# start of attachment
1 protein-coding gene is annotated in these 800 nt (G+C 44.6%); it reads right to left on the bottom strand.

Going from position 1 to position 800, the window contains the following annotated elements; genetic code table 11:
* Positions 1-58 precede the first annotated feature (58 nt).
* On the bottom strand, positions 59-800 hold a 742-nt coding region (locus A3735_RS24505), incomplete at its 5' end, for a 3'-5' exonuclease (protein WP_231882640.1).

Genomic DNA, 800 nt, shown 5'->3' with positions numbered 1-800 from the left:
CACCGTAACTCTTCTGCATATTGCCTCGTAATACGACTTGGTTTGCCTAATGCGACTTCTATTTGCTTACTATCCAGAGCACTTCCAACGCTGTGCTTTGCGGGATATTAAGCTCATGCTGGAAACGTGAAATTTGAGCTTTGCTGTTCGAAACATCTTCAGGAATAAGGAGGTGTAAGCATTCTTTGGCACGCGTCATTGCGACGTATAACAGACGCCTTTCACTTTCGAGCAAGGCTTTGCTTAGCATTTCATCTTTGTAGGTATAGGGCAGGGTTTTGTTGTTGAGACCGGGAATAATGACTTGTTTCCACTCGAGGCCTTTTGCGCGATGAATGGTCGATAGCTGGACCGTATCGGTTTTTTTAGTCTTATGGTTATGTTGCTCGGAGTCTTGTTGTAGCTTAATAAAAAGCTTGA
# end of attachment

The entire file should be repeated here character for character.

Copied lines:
1 protein-coding gene is annotated in these 800 nt (G+C 44.6%); it reads right to left on the bottom strand.

Going from position 1 to position 800, the window contains the following annotated elements; genetic code table 11:
* Positions 1-58 precede the first annotated feature (58 nt).
* On the bottom strand, positions 59-800 hold a 742-nt coding region (locus A3735_RS24505), incomplete at its 5' end, for a 3'-5' exonuclease (protein WP_231882640.1).

Genomic DNA, 800 nt, shown 5'->3' with positions numbered 1-800 from the left:
CACCGTAACTCTTCTGCATATTGCCTCGTAATACGACTTGGTTTGCCTAATGCGACTTCTATTTGCTTACTATCCAGAGCACTTCCAACGCTGTGCTTTGCGGGATATTAAGCTCATGCTGGAAACGTGAAATTTGAGCTTTGCTGTTCGAAACATCTTCAGGAATAAGGAGGTGTAAGCATTCTTTGGCACGCGTCATTGCGACGTATAACAGACGCCTTTCACTTTCGAGCAAGGCTTTGCTTAGCATTTCATCTTTGTAGGTATAGGGCAGGGTTTTGTTGTTGAGACCGGGAATAATGACTTGTTTCCACTCGAGGCCTTTTGCGCGATGAATGGTCGATAGCTGGACCGTATCGGTTTTTTTAGTCTTATGGTTATGTTGCTCGGAGTCTTGTTGTAGCTTAATAAAAAGCTTGA